In its political work, the Nordic Council’s Committee for Welfare focuses on equality and health for all in the Nordic Region, which is the reason why the committee is interested in abortion legislation in the Faroe Islands. As the UN Convention on the Rights of Women (CEDAW) consider the Faroe Islands to be in breach of their obligations in relation to the Faroese women’s right to abortion, the UN country rapporteur Madam Nicole Ameline was invited to the meeting with the committee to shed more light on the matter. At the meeting she argued that the Faroese abortion law infringes on women’s rights. Furthermore, it can lead to some women seeking alternative solutions to have an abortion, which can endanger their health and criminalise them. Madam Nicole Ameline recommends that the Faroe Islands should amend the legislation and says:
“Sexual and reproductive rights are fundamental human rights. Failure to respect them is a form of gender-based violence and constitutes a violation of women’s rights,” she said.
An internal matter of the Faroe Islands
The Ministry of Social Affairs in the Faroe Islands did not have a representative at the meeting and pointed out that the ministry does not recognise that the Faroe Islands are in breach of the Convention. The Ministry of Social Affairs also refers to the fact that the case is considered to be an internal matter of the Faroe Islands and thus not one for the official Nordic co-operation. During the discussions of the Committee on Welfare in the Nordic Council, a majority voted not to proceed with the case. Bente Stein Mathisen, Chair of the Committee for Welfare in the Nordic Region, says:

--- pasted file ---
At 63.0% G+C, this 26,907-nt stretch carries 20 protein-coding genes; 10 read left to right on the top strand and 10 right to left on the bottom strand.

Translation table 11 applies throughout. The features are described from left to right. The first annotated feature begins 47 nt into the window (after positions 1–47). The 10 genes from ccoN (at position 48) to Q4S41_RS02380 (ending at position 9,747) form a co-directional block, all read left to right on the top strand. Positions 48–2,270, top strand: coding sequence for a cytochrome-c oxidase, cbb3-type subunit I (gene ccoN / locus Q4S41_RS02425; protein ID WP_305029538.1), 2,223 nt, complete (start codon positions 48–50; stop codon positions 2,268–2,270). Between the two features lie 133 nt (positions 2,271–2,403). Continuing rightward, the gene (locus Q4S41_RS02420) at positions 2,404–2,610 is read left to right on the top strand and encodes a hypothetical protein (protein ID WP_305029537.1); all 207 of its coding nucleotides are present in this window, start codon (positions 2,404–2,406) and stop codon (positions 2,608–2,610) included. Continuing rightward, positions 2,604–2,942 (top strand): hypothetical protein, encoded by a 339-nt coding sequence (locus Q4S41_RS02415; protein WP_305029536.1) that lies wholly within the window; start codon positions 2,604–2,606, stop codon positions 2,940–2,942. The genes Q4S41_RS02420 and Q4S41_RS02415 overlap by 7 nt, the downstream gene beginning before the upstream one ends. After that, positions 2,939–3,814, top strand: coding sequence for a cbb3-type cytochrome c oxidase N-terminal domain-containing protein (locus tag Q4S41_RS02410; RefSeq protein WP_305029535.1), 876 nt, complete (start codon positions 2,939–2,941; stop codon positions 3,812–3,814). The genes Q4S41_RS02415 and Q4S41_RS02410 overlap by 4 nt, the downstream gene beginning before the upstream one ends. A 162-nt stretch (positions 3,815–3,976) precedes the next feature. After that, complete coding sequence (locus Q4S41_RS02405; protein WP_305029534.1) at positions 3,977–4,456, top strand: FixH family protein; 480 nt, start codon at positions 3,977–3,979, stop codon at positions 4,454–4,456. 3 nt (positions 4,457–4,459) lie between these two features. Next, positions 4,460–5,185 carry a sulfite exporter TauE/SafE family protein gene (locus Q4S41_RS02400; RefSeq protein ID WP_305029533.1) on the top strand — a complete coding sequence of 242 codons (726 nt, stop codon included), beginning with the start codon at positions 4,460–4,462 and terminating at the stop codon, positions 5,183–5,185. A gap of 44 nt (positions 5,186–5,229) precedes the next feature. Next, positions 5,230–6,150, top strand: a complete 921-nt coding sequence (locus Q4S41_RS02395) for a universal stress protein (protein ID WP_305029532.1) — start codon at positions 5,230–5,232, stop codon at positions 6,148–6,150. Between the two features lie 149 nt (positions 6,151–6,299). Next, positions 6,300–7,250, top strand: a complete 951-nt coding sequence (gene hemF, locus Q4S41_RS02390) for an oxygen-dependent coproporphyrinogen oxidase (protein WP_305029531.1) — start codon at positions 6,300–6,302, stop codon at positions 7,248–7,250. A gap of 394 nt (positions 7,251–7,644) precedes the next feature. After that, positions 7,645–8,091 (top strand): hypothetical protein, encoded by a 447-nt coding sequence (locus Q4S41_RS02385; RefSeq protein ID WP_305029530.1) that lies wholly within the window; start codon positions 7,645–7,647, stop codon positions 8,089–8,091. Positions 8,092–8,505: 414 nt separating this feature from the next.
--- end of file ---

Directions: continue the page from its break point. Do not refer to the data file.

“The Nordic Council has respect for the Faroe Islands’ self-government and has listened to the wish of the committee’s Faroese members that the Faroe Islands handle this themselves. I see our committee in the Nordic Council as a platform where cases that affect Nordic citizens can be addressed so that politicians can learn from and motivate one another across national borders. We are pleased that we can contribute to initiating a renewed dialogue on the abortion legislation, which we hope the Faroe Islands will continue internally. But it is a complex matter, and the majority has decided not to let the case proceed under our auspices.”
A polarised, emotional debate
At today’s meeting, the Gender Equality Commission in the Faroe Islands, the Faroese Council of Ethics, and Faroe Islands Amnesty International provided presentations that offered a nuanced picture of the case, which delves into culture, religion, equality and human rights. The Faroese Council of Ethics explained as follows:
“The overall question in the abortion discussion is whether the focus should be on the right of the foetus or that of the woman. In countries where abortion is unrestricted, the focus is on the woman’s rights. In the Faroese legislation, the focus is more on the rights of the foetus. It is possible to have an abortion in the Faroe Islands, but there are certain criteria that must be present before permission is granted. The abortion debate is quite painful as there is so much at stake. It is difficult to defend one position without violating the other,” explains the Chair of the Faroese Council of Ethics, Anne Mette Greve Klemensen. Although she is not taking a side in this matter, she is making an appeal for a dignified debate. There was broad support in favour of that.
The Nordic Youth Council wants changes to legislation
The Nordic Youth Council, which also attended the meeting, has several times approved its own resolutions on “free abortion throughout the Nordic Region”. These form the basis for the Nordic Youth Council’s position on abortion legislation. One member of the Nordic Youth Council, Anna Falkenberg, who comes from the Faroe Islands herself, is pleased that the committee’s focus has contributed to the debate, which she believes should ultimately be taken up internally in the Faroe Islands. She says:
“Basically, I think that the Faroese abortion legislation should be changed so that the choice really belongs to the woman. This is a question of gender equality in the healthcare system, where Faroese women are not equal in relation to women in the other Nordic countries.” This point is supported by the committee’s gender equality rapporteur, Nina Sandberg, who, on behalf of the Social Democrat Group, voted to take the matter further.